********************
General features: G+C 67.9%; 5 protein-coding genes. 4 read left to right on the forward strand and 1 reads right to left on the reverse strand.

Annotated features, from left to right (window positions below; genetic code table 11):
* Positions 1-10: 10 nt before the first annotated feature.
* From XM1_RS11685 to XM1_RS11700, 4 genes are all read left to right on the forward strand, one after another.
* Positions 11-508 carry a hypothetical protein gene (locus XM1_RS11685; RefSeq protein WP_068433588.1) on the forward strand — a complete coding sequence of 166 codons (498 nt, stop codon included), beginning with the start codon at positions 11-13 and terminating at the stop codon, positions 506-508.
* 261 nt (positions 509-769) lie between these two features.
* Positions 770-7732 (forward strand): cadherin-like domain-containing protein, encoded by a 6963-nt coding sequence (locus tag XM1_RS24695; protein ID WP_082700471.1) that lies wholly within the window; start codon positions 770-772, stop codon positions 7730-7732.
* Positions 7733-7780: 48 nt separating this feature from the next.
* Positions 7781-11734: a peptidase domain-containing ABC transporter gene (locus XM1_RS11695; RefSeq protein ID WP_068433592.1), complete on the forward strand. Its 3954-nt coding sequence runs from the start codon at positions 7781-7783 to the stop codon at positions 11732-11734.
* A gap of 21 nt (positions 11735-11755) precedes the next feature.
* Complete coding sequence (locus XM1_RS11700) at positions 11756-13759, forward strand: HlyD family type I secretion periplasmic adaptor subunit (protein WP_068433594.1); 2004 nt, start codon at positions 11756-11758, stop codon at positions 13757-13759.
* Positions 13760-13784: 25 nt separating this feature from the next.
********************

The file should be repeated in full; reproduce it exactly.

General features: G+C 67.9%; 5 protein-coding genes. 4 read left to right on the forward strand and 1 reads right to left on the reverse strand.

Annotated features, from left to right (window positions below; genetic code table 11):
* Positions 1-10: 10 nt before the first annotated feature.
* From XM1_RS11685 to XM1_RS11700, 4 genes are all read left to right on the forward strand, one after another.
* Positions 11-508 carry a hypothetical protein gene (locus XM1_RS11685; RefSeq protein WP_068433588.1) on the forward strand — a complete coding sequence of 166 codons (498 nt, stop codon included), beginning with the start codon at positions 11-13 and terminating at the stop codon, positions 506-508.
* 261 nt (positions 509-769) lie between these two features.
* Positions 770-7732 (forward strand): cadherin-like domain-containing protein, encoded by a 6963-nt coding sequence (locus tag XM1_RS24695; protein ID WP_082700471.1) that lies wholly within the window; start codon positions 770-772, stop codon positions 7730-7732.
* Positions 7733-7780: 48 nt separating this feature from the next.
* Positions 7781-11734: a peptidase domain-containing ABC transporter gene (locus XM1_RS11695; RefSeq protein ID WP_068433592.1), complete on the forward strand. Its 3954-nt coding sequence runs from the start codon at positions 7781-7783 to the stop codon at positions 11732-11734.
* A gap of 21 nt (positions 11735-11755) precedes the next feature.
* Complete coding sequence (locus XM1_RS11700) at positions 11756-13759, forward strand: HlyD family type I secretion periplasmic adaptor subunit (protein WP_068433594.1); 2004 nt, start codon at positions 11756-11758, stop codon at positions 13757-13759.
* Positions 13760-13784: 25 nt separating this feature from the next.